Forget Follies. (And, believe me, when it comes to that damn “Loveland” sequence, I’m still trying to....) A little further down the Southbank there’s now a lovely, intimate, humanly-scaled alternative. As the opening production of her final “Winter Season” as Globe Artistic Director, Emma Rice has turned the stage of the Sam Wanamaker Playhouse into a chocolate factory, adapting Jean-Pierre Améris’s 2010 French-Belgian rom com Les émotifs anonymes into a sweetheart of a new musical that charms and amuses throughout.
Rice and the Globe board may not have proved to be an ideal match, but Rice and “le cinéma Français” certainly are, as previously demonstrated by Kneehigh’s glorious take on Jacques Demy’s The Umbrellas of Cherbourg back in 2011. Romantics Anonymous has a similar kind of spirit to that show: ludic and loving, soulful and silly, by turns. But, though difficult themes are glanced at, there’s much less melancholy in this material. Working with lyricist Christopher Dimond and composer Michael Kooman, Rice makes Romantics Anonymous into the equivalent of a big, warm hug: just what’s needed to brighten winter nights.
The plot concerns the burgeoning romance between two characters with social anxiety issues. Angélique is a timid girl who, wishing to build her confidence, starts attending sessions at the “Les émotifs anonymes” support group. Through a contact there she ends up working as a sales rep at the chocolate factory run by Jean-René, a guy who, it turns out, is even more introverted than she is, as he skulks in his office listening to passive aggressive self-help tapes. A disastrous date follows, before love starts to blossom. But with the factory under threat, Angélique may be called upon to truly overcome her inhibitions and reveal her own secret chocolate-making skills.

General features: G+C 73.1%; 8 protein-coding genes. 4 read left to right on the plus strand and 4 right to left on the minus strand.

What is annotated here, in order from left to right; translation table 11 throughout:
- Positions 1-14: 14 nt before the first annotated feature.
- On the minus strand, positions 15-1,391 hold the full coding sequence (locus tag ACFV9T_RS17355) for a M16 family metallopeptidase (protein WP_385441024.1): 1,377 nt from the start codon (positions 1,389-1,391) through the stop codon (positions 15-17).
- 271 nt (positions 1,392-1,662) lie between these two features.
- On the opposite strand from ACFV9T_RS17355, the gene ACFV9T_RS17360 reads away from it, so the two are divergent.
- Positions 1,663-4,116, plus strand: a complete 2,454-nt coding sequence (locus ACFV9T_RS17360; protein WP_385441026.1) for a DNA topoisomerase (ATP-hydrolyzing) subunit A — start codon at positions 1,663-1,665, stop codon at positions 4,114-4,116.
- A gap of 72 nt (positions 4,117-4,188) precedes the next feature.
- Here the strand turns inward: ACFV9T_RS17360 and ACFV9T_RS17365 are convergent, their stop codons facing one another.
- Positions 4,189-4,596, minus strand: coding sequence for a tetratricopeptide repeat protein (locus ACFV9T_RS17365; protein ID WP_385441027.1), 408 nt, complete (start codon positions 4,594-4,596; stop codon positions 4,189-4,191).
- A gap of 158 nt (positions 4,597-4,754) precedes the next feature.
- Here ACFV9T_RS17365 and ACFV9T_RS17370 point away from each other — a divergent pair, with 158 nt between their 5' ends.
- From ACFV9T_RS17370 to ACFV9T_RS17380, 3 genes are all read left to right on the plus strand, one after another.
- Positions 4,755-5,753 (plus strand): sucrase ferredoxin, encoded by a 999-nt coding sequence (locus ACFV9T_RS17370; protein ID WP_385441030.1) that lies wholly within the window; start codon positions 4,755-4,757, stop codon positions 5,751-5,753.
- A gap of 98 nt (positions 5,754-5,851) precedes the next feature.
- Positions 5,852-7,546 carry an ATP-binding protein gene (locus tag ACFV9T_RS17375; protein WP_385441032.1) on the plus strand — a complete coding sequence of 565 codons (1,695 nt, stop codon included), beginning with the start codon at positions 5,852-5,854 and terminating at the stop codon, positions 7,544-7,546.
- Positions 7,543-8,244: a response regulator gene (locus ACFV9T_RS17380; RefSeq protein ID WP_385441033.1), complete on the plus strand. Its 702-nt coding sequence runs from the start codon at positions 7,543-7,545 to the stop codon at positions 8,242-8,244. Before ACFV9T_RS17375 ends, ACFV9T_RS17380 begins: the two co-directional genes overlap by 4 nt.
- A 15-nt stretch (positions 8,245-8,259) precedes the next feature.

Rice has said that she wanted to make Romantics Anonymous “very European” in tone, but in many ways the show feels British through and through: I found myself thinking of The Two Ronnies and Dinnerladies at various points. As in Cherbourg, the Frenchness of the source is intermittently played up with “haw-hee-haw-ing” cheek, particularly when the beret- and striped-shirt-sporting ensemble archly croon the hilarious “Don’t Think about Love” while wheeling out a bed and flinging rose petals for our hero and heroine’s first night together.
Dimond and Kooman have talked about French influences on the score, too – from Satie to Debussy – and, played here by a skilled quartet (Sophie Creaner on woodwind, Mike Porter on percussion, Llinos Richards on cello and MD Jim Henson on piano), the music has a lovely, light, gently undulating quality, with just enough bite and quirk to make revisiting the score an attractive proposition. The lyrics are variable, but sung with conviction by the cast, who seize on the wittiest lines and deliver them with gusto.
Indeed, Rice has recruited many of her favourite actors for this confection (including several from her Twelfth Night, which opened the “Summer of Love” season back in May). They all shine, with Carly Bawden (Twelfth Night’s minx of a Maria) and Dominic Marsh making a charmingly awkward pair; they’re especially delightful when singing together on “Some Things are Too Good for Words,” as funny and sweetly sexy a duet as recent musical theatre has offered.
Bawden and Marsh are well supported by a superb ensemble who multitask with gleeful aplomb, whether it’s Marc Antolin as a computer geek and a strident chef, or Joanna Riding moving from gruff Corrie-ish factory worker to incongruously sexy matriarch. (Riding also takes the wheel for one of the funniest driving sequences that the stage has seen recently.) I also loved Gareth Snook as both Angélique’s father-figure benefactor and a highly-strung prospective female buyer, and Natasha Jayetileke as the support group attendee who’s so bad at saying “No” that she buys PPI twice a week. (Since Rice, in her "Letter" regarding her departure from the Globe, seemed to define herself as a people-pleaser, can we detect a bit of wry self-portraiture here?) Lez Brotherston’s glowing design (with location shifts signalled by neon signs) also helps to keep the proceedings fleet and fluid, and Etta Murfitt’s witty choreography makes the most of the small space.
Romantics Anonymous is slight, and those resistant to Rice’s brand of whimsy will doubtless find it too winsome a proposition – though in fact there’s a steely undercurrent to the show's presentation of the courage it takes to embrace change and face fears. The ending feels a bit rushed, and not quite magical enough, yet. Still, small of scale but huge of heart, this show is a charmer, and a perfect start to the final season of Rice’s all-too-brief time at the helm of the Globe.
Romantics Anonymous is booking until 6 January. Further information here.